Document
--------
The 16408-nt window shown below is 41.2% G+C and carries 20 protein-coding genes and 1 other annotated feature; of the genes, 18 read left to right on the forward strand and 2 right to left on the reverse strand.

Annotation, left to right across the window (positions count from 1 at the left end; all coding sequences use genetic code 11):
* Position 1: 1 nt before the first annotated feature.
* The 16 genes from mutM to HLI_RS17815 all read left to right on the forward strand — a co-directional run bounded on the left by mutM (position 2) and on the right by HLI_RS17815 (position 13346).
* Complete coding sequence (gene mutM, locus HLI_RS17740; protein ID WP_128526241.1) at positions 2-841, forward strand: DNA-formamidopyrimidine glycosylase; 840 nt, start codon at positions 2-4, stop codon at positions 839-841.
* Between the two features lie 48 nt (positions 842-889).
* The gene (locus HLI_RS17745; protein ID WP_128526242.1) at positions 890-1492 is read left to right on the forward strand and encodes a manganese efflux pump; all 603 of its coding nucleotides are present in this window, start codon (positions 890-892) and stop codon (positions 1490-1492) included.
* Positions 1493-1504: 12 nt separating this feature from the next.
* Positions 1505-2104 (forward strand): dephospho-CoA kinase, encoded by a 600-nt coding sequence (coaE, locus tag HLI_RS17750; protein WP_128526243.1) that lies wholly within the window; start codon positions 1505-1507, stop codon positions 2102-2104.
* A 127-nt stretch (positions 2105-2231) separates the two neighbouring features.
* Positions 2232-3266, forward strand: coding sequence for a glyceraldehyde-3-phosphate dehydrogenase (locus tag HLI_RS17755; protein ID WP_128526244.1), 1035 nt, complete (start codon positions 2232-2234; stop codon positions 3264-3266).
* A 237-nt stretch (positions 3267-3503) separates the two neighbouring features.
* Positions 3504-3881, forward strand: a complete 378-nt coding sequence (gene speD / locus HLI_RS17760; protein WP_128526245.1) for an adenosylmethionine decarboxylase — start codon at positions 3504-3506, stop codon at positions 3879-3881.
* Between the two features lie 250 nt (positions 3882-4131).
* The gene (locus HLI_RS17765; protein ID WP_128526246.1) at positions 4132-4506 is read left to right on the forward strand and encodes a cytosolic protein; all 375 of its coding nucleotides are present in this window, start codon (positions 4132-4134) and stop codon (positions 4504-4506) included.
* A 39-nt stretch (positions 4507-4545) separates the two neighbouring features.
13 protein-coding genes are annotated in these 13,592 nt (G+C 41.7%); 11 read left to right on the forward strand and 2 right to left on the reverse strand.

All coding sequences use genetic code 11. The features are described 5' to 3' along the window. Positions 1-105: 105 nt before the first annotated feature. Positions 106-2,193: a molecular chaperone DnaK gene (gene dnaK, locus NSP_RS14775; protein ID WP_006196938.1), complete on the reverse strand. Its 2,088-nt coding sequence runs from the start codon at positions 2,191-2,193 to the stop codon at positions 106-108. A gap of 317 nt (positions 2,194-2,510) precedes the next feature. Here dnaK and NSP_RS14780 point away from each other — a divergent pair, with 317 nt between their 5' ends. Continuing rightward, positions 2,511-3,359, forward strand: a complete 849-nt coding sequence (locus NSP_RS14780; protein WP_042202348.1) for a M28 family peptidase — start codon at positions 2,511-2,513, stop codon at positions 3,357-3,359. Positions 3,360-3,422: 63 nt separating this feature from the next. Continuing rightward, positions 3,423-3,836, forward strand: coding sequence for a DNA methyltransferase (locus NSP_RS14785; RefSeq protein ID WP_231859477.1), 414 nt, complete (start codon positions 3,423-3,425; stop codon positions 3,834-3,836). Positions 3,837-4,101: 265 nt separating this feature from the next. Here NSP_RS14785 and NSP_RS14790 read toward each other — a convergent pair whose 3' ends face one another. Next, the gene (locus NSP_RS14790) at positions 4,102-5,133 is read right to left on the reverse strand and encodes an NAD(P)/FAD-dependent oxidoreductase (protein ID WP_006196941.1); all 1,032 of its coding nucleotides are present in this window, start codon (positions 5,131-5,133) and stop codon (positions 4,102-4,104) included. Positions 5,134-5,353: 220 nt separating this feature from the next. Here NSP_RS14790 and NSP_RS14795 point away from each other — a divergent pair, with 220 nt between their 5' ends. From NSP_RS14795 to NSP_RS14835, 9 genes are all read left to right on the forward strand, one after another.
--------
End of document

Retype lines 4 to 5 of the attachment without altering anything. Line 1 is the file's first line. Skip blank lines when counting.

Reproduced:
* The 16 genes from mutM to HLI_RS17815 all read left to right on the forward strand — a co-directional run bounded on the left by mutM (position 2) and on the right by HLI_RS17815 (position 13346).
* Complete coding sequence (gene mutM, locus HLI_RS17740; protein ID WP_128526241.1) at positions 2-841, forward strand: DNA-formamidopyrimidine glycosylase; 840 nt, start codon at positions 2-4, stop codon at positions 839-841.